If you own a heat pump for your home or building, then trying to learn the basics of how they work becomes a necessity. Don’t get us wrong, you could always hire us for help. But since it’s a device you plan to use with the changing weather, it’s still wise to decipher how heat pumps work. Yet, learning how a heat pump works is not that complicated, and all it takes is to start with the basics.
Heat Pump Basics
Simply put, a heat pump guarantees you an all-in-one device that acts as a cooling and heating appliance for your home’s air conditioning. Initially, how the heat pump works is thanks to the device’s primary components — the outdoor heat pump and the indoor air handler. Both these are responsible for alternating the heat pump so they can function under both weather conditions.
During summer, the pump compressor absorbs heat from inside the home while also expelling it outdoors, much like how an air conditioner works. The winter is a similar mechanism but reversed to extract the heat from outside and into the indoors. Each heat pump will depend on the play tool since they are adaptable and come with different mechanisms.
First, the best heat pumps available at McGowan's Heating & Air Conditioning can source heat from the ground, water or air. With air as a source, the pumps get heat from the outdoor atmosphere to the indoors, while the cooling season has the pump working in reverse.
Likewise, ground-sourced heat pumps use the thermal energy present underground to heat your indoors or your home. The story is different from water-source heat pumps, which draw heat from augmenting your domestic hot water supply heat into your living spaces.
In any case, learning how heat pumps work sets you on a course of knowing the physics behind the devices. Our NATE-certified pump experts at McGowan's Heating & Air Conditioning recognize the need to understand the types of heat pumps available to act as an efficient air conditioner. While the system best for your indoor heating may depend on several factors, air-source heat pumps are among our best bets available for our Jacksonville, FL, customers.
Our next section acts as a step-by-step guide of the heat pump-working principle behind the models at McGowan's Heating & Air Conditioning. In comparison, there are variants of heat pumps, and the following steps are the most basic ways of looking at how heat pumps work.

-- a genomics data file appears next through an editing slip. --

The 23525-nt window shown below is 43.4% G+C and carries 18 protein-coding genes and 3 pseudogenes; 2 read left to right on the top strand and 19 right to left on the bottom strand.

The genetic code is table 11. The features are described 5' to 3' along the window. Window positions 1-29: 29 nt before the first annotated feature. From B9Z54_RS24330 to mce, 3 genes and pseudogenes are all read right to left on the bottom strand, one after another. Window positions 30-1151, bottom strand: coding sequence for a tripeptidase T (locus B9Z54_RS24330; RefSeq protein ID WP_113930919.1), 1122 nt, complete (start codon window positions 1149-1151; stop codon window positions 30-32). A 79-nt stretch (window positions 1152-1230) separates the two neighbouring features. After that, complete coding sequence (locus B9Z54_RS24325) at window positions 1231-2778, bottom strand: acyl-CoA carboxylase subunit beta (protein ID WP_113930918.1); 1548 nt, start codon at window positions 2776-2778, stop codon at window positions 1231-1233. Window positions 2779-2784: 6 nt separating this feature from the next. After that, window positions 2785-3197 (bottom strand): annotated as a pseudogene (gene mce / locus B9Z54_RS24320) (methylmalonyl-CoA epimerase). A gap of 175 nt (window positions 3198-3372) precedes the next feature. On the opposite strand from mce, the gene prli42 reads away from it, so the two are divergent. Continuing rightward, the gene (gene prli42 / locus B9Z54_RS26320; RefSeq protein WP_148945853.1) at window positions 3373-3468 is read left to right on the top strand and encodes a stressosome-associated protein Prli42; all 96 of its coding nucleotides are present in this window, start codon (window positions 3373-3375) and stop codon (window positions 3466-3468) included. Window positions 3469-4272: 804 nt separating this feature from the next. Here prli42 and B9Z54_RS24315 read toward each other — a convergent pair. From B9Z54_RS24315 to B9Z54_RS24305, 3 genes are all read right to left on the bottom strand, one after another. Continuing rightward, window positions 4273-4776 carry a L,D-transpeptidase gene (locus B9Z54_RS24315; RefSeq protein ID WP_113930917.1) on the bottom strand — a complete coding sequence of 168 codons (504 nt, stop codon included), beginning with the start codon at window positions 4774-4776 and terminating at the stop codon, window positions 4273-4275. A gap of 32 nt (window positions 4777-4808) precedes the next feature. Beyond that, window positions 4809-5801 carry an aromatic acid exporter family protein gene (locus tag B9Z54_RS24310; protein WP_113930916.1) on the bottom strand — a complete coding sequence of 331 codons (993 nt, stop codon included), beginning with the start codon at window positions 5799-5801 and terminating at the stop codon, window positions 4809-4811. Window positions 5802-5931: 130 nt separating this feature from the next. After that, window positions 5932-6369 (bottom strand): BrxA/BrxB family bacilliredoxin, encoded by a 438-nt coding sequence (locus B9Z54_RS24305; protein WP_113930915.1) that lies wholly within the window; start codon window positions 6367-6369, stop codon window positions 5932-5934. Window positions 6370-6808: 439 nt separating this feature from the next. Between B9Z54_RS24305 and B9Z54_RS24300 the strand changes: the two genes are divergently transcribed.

How Does a Heat Pump Work?
Step 1: Heating Cycle
The heating cycle sets off your heat pump by taking heat from the outdoors and pumping it indoors. The mechanism first has the liquid refrigerant changing into a vapor mixture after passing an expansion device component. Afterward, the low-pressure liquid or vapor mixture finds its way into the outdoor coil component, which acts as an evaporator. The liquid refrigerant then absorbs the outdoor heat, boils and changes it to become a low-temperature vapor while inside the coil.
Inside, the vapor continues to pass through a reversing valve straight to an accumulator, which traps any liquid component remaining as part of the moisture. Fast forward, and the vapor heads to the compressor, which reduces its volume while increasing the pressure, causing it to heat up.
With the gas now hot, the reversing valves carry it to the indoor coil, which acts as a condenser. Later on, the heat from the hot gas is released into the indoor air, while the refrigerant condenses back into a liquid. The liquid heads over to the expansion device to ensure a repeat of the cycle for ambient indoor temperature.
In contrast, the heat pump’s ability to transfer heat from the outdoor to inside depends more on the outside temperature for effectiveness. With each drop in temperature outside, the heat pump also loses the ability to absorb the heat present.